The Case For a Nuclear-Weapon-Free Zone in the Middle East
The fact that the Middle East lags behind Latin America, the South Pacific, Southeast Asia and Africa with regard to the creation of a regional nuclear-weapon-free zone (NWFZ) is not surprising. Anyone familiar with the acute complexity of the Arab-Israeli conflict and its protracted nature, as well as its multi-dimensional levels and the historical legacies created by that conflict, will not find it difficult to understand why. The obstacles facing regional actors in reaching a consensus with regard to issues which have been settled in other parts of the developed and less developed worlds are numerous, and the confidence between the parties to overcome these obstacles is seriously lacking.
KeywordsSyria Assure Egypt International Atomic Energy Agency Iraq
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- 1.John Brook Wolfsthal, ‘Nuclear-Weapon-Free Zones: Coming of Age?’, Arms Control Today 23 (March 1993), p. 7.Google Scholar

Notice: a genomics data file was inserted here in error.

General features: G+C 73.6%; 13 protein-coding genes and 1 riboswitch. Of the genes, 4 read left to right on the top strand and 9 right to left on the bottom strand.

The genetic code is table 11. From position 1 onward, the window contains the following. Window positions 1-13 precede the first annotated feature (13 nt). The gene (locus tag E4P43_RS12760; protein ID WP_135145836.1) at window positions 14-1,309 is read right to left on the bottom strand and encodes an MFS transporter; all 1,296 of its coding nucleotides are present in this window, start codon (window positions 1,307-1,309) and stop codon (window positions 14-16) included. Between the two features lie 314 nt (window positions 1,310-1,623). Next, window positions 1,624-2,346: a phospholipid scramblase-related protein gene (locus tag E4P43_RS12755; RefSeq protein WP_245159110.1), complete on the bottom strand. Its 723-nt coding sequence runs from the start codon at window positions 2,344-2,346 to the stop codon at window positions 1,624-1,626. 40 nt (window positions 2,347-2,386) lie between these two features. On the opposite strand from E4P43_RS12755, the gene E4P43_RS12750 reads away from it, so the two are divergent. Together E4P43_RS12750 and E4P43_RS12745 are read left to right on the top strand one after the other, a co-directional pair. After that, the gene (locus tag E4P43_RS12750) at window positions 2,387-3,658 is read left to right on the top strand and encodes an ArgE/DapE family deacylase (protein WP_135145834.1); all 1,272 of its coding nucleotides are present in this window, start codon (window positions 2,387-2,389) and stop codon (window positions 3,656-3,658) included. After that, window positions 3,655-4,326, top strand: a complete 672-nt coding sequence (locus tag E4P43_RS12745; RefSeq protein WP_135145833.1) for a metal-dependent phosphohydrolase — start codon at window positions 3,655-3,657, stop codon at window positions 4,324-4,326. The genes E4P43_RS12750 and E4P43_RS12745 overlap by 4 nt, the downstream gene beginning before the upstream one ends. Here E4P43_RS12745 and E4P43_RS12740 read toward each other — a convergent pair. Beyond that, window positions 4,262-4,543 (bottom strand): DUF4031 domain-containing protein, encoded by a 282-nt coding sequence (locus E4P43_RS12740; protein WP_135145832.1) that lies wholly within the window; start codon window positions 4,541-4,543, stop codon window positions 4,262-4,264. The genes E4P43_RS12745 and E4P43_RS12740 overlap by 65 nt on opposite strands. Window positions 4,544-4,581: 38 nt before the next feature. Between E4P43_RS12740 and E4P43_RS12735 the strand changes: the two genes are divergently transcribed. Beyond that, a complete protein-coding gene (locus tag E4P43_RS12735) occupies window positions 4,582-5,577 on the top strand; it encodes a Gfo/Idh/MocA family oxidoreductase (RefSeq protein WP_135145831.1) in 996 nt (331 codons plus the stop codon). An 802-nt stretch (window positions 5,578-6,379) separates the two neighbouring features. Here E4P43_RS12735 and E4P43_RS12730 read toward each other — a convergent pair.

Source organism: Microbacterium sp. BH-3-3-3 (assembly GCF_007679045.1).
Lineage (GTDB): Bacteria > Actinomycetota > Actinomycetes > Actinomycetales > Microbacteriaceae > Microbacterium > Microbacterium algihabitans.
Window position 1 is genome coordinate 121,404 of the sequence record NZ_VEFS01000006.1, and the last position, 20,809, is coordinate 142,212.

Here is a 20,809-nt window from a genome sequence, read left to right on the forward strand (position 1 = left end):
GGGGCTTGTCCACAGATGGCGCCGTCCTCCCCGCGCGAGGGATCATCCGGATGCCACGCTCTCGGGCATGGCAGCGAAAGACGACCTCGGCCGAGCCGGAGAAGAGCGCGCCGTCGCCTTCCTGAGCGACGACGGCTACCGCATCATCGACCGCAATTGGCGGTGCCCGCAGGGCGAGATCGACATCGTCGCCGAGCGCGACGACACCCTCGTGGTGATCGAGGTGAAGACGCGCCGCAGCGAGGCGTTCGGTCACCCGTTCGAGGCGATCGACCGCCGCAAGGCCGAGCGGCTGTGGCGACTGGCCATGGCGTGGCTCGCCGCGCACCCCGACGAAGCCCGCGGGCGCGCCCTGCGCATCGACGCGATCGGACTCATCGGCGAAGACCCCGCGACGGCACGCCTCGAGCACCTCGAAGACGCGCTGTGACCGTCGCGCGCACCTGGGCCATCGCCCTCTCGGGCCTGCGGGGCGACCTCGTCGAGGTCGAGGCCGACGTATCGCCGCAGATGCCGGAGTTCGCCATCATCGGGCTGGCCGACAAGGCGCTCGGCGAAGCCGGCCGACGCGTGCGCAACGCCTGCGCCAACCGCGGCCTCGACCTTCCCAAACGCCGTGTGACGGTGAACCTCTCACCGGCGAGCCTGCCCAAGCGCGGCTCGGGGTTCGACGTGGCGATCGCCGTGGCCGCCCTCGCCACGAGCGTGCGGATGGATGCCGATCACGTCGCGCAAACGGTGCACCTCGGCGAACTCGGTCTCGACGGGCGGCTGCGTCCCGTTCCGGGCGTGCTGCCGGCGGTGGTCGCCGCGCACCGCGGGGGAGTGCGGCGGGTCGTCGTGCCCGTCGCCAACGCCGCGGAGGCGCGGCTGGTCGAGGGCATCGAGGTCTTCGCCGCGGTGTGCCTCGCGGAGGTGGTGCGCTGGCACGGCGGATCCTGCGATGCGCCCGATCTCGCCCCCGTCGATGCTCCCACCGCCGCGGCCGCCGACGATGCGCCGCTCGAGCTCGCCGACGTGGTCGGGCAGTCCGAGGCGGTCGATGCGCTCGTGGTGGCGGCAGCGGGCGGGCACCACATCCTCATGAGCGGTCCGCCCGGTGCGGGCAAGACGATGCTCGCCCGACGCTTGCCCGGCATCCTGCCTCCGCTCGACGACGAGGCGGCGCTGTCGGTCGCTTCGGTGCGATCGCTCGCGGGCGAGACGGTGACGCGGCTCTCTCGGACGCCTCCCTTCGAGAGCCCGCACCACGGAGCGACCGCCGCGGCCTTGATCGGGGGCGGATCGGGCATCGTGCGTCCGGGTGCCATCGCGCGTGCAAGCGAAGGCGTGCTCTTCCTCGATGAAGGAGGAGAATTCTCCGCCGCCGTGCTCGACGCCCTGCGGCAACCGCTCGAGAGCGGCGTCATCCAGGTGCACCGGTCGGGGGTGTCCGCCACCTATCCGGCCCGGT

- 2.See Shai Feldman, Israeli Nuclear Deterrence (New York: Columbia University Press, 1982);Google Scholar
- Benjamin Frankel, Opaque Nuclear Proliferation (London: Frank Cass, 1991);Google Scholar
- 3.On the Egyptian position see Mahmoud Karem, A Nuclear-Weapon-Free Zone in the Middle East: Problems and Prospects (New York: Greenwood, 1988).Google Scholar
- Mohamed Shaker, Prospects for Establishing a Zone Free of Weapons of Mass Destruction in the Middle East (Lawrence Livermore National Laboratory, October 1994).Google Scholar